Savant allows for a lot of choices. With lighting you get Lutron, Vantage, Central Lite, etc. With video switching you can go with choices like Wyre Storm, Atlona, Key Digital, etc. I'm sure you're now getting the idea.

That isn't to say Crestron isn't a solid product. It is, it's just currently slightly behind the times and not the best choice in terms of pricing.

Getting the right company to do the install is also imperative. You need someone who won't be adding nonsense additions that aren't needed. You need someone who can program the system properly and quickly. You need someone that gets it right the first time.

What you really need is a consultant. To spend more than $20,000 on a home automation or AV system and not have a consultant on your side to me is foolish. They will save you more money than you spend on them.

Of course, I work with the largest consulting firm in the nation. So maybe I'm extremely biased. Doesn't make me wrong though. We may not have offices near you, but we definitely have knowledge of the best installers on a national level. Most of our Consultants worked for manufacturers as regional or even national sales positions (dealing directly with the dealers).

Wow...the push for a consultamt makes it sound like you work for a firm...oh, wait you already admitted that. Just like I already mentioned I'm a crestron and Vantage dealer. we also carry amx abnd elan. Typically a dealer selects a product for their business because they feel it is the best offering. They dont arbitrarily select a product and blindly push it.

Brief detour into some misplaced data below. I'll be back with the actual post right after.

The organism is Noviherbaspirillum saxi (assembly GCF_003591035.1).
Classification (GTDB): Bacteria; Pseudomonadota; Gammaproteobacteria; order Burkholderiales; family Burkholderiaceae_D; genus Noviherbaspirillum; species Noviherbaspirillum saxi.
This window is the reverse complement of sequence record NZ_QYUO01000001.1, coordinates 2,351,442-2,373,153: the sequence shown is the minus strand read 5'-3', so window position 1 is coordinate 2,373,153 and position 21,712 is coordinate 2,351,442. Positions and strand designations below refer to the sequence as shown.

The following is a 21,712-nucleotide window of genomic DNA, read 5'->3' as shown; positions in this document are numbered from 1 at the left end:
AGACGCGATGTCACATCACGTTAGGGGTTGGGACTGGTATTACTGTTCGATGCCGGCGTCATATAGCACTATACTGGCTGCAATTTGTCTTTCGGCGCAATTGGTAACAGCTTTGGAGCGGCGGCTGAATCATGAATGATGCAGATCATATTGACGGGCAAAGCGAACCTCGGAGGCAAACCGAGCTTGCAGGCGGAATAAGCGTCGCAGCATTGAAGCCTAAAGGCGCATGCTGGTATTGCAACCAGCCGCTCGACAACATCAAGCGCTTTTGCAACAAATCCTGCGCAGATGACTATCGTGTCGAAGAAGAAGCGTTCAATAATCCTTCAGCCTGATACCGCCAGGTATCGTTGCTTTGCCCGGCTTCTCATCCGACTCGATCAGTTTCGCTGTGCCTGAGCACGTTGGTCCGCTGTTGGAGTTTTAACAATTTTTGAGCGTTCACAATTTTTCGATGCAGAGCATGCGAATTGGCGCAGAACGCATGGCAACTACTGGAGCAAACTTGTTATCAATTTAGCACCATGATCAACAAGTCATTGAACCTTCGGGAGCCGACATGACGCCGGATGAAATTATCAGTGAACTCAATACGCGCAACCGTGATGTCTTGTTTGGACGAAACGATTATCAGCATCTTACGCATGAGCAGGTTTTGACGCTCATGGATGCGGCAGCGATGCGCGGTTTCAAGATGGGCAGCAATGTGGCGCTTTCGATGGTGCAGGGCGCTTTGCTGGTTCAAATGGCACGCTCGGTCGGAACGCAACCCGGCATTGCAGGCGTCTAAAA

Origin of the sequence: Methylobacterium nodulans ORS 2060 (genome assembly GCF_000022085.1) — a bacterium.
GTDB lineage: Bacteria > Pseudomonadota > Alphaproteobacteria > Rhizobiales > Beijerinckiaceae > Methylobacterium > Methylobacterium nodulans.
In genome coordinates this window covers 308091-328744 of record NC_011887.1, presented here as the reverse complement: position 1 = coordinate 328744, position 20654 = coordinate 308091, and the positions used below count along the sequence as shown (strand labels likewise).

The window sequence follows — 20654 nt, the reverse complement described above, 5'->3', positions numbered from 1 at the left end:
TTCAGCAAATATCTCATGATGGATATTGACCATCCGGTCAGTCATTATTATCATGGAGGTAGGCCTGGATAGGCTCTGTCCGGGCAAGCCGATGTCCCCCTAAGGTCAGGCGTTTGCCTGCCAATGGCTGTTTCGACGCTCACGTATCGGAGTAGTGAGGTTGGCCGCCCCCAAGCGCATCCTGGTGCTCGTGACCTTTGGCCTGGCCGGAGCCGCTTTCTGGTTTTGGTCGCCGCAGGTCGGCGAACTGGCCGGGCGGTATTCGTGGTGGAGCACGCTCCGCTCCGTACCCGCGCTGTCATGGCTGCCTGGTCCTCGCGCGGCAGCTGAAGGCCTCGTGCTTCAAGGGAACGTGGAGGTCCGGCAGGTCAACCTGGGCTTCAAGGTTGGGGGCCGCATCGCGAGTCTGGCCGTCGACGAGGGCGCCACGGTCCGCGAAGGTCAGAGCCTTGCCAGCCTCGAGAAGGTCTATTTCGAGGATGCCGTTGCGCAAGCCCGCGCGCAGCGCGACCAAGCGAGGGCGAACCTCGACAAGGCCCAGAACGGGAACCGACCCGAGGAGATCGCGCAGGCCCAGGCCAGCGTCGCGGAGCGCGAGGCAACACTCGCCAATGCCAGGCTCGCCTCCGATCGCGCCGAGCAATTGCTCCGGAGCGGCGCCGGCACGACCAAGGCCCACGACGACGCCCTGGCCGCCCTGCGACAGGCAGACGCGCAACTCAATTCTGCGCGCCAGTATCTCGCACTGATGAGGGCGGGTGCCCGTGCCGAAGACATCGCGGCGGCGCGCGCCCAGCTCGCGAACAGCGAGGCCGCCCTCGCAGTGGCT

on another note, I find it very amusing that you think crestron is "behind the times." They regularly sweep ingenuity awards at product shows. Just my .02
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post #23 of 63 Old 06-21-2011, 10:13 PM
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Wow...the push for a consultamt makes it sound like you work for a firm...oh, wait you already admitted that. Just like I already mentioned I'm a crestron and Vantage dealer. we also carry amx abnd elan. Typically a dealer selects a product for their business because they feel it is the best offering. They dont arbitrarily select a product and blindly push it.

on another note, I find it very amusing that you think crestron is "behind the times." They regularly sweep ingenuity awards at product shows. Just my .02

A dealer selects a product for many reasons. Rarely is it the best offering. In most cases it is in fact, not. Why would any dealer sell TruAudio, Current Audio, SpeakerCraft, etc? MARGIN. Buy a cheap $60 pair of speakers at dealer cost and sell them for the $350 MSRP. Meanwhile better sounding speakers at $350 exist, but they have a dealer cost of $175. Is anyone selling them? Sure, but they sure are out numbered by the high margin crap speaker dealers.

Crestron makes dealers more money than ANY other automation line. That is a fact. That doesn't make it "better," nor do awards won at shows or through magazines. The idea that CEDIA and others wouldn't give awards to their number one money maker (Crestron routinely has massive floor space rented at events, generally 4 times the 2nd largest foot print guy, buys more advertising space, etc.) is laughable. Awards can and generally always are... BOUGHT.